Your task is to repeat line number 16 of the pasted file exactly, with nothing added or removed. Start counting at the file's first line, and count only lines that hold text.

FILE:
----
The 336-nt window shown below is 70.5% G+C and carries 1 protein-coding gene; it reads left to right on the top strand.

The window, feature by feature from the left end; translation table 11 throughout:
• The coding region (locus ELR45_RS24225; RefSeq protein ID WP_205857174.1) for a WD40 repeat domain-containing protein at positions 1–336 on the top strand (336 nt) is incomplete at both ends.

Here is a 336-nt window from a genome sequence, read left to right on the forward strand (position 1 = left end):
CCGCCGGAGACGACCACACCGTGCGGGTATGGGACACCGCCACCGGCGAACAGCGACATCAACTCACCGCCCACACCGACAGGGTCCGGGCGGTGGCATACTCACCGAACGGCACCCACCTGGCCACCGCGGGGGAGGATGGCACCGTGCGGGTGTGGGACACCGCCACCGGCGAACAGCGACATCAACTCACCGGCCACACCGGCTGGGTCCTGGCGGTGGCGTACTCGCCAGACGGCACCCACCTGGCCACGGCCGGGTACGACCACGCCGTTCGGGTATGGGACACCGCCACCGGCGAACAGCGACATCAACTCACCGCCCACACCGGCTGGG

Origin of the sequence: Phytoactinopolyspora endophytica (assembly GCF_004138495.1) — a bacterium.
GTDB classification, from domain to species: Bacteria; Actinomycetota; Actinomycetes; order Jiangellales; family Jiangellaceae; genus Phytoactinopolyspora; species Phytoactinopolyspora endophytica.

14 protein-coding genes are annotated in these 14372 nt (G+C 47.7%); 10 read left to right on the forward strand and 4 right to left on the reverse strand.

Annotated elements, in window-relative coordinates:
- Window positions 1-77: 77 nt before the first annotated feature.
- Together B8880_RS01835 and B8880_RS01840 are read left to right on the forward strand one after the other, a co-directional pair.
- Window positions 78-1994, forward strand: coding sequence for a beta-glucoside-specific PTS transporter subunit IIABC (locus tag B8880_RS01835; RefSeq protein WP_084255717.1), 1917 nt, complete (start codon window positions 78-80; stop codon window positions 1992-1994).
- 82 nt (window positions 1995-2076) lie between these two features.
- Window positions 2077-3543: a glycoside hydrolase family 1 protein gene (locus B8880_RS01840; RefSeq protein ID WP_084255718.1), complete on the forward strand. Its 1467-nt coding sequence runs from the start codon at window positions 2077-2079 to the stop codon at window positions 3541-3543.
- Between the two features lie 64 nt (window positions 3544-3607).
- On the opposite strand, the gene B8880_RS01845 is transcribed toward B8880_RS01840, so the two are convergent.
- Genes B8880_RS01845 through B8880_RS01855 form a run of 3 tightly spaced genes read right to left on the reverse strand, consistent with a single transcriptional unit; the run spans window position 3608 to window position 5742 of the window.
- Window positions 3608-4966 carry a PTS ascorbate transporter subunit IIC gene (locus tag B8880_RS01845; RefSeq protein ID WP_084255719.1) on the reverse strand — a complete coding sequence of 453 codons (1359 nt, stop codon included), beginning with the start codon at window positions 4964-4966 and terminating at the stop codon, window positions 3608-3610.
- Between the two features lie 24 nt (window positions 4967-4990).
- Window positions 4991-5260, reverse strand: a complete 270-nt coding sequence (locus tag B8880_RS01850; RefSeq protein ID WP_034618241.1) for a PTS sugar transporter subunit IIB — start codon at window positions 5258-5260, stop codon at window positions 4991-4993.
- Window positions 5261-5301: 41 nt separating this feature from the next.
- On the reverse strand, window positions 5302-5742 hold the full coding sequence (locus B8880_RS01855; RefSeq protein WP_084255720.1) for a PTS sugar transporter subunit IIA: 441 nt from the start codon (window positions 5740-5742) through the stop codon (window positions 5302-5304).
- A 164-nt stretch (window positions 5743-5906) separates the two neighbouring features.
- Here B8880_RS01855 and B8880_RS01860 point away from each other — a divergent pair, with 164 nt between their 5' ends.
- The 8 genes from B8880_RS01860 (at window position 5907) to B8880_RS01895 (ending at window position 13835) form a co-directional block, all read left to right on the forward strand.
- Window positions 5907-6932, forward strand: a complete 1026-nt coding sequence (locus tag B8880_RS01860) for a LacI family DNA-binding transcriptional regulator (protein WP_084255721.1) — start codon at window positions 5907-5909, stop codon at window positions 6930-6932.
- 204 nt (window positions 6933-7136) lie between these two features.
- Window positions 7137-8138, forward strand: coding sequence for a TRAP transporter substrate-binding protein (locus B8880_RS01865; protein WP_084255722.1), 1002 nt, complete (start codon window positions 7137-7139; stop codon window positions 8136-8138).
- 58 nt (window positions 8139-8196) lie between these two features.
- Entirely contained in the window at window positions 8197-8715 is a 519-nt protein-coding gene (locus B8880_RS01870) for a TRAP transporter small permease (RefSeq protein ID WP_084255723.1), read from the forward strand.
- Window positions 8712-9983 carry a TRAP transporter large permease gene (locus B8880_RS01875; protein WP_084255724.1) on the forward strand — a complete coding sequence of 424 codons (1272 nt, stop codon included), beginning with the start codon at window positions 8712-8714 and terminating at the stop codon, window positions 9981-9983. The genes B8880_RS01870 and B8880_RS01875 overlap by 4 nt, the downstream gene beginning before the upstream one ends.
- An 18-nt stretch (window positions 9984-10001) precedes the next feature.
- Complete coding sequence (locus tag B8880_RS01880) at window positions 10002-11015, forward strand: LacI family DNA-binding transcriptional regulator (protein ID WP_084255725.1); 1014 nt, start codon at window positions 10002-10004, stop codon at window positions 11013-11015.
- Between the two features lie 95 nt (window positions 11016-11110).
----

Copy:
- On the opposite strand, the gene B8880_RS01845 is transcribed toward B8880_RS01840, so the two are convergent.